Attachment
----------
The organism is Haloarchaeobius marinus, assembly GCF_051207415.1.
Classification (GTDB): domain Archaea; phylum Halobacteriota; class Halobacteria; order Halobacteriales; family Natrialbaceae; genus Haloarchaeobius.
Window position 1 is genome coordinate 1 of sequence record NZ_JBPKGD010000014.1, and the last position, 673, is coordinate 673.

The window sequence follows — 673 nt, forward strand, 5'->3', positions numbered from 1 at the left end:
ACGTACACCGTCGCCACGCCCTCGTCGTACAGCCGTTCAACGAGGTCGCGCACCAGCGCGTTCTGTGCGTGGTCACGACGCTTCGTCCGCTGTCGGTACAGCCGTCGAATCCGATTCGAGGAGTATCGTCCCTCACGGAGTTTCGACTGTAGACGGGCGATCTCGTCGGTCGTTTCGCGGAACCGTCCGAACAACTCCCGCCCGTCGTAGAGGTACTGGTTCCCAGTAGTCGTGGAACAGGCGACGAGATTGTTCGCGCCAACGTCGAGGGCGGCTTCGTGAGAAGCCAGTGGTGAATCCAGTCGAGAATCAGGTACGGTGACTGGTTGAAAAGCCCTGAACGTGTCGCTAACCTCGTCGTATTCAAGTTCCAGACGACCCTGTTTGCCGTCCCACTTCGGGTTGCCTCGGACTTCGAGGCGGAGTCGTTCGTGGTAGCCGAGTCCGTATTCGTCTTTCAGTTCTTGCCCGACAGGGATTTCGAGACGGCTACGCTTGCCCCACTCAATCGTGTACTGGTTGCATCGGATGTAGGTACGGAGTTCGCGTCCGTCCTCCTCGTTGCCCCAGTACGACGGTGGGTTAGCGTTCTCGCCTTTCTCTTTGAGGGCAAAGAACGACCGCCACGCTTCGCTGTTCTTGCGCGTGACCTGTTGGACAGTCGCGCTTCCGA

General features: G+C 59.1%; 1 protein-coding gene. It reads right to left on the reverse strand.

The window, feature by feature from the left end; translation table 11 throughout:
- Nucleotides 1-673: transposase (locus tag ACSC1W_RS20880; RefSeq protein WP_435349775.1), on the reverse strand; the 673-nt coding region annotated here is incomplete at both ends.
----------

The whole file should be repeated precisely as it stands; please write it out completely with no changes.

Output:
The organism is Haloarchaeobius marinus, assembly GCF_051207415.1.
Classification (GTDB): domain Archaea; phylum Halobacteriota; class Halobacteria; order Halobacteriales; family Natrialbaceae; genus Haloarchaeobius.
Window position 1 is genome coordinate 1 of sequence record NZ_JBPKGD010000014.1, and the last position, 673, is coordinate 673.

The window sequence follows — 673 nt, forward strand, 5'->3', positions numbered from 1 at the left end:
ACGTACACCGTCGCCACGCCCTCGTCGTACAGCCGTTCAACGAGGTCGCGCACCAGCGCGTTCTGTGCGTGGTCACGACGCTTCGTCCGCTGTCGGTACAGCCGTCGAATCCGATTCGAGGAGTATCGTCCCTCACGGAGTTTCGACTGTAGACGGGCGATCTCGTCGGTCGTTTCGCGGAACCGTCCGAACAACTCCCGCCCGTCGTAGAGGTACTGGTTCCCAGTAGTCGTGGAACAGGCGACGAGATTGTTCGCGCCAACGTCGAGGGCGGCTTCGTGAGAAGCCAGTGGTGAATCCAGTCGAGAATCAGGTACGGTGACTGGTTGAAAAGCCCTGAACGTGTCGCTAACCTCGTCGTATTCAAGTTCCAGACGACCCTGTTTGCCGTCCCACTTCGGGTTGCCTCGGACTTCGAGGCGGAGTCGTTCGTGGTAGCCGAGTCCGTATTCGTCTTTCAGTTCTTGCCCGACAGGGATTTCGAGACGGCTACGCTTGCCCCACTCAATCGTGTACTGGTTGCATCGGATGTAGGTACGGAGTTCGCGTCCGTCCTCCTCGTTGCCCCAGTACGACGGTGGGTTAGCGTTCTCGCCTTTCTCTTTGAGGGCAAAGAACGACCGCCACGCTTCGCTGTTCTTGCGCGTGACCTGTTGGACAGTCGCGCTTCCGA

General features: G+C 59.1%; 1 protein-coding gene. It reads right to left on the reverse strand.

The window, feature by feature from the left end; translation table 11 throughout:
- Nucleotides 1-673: transposase (locus tag ACSC1W_RS20880; RefSeq protein WP_435349775.1), on the reverse strand; the 673-nt coding region annotated here is incomplete at both ends.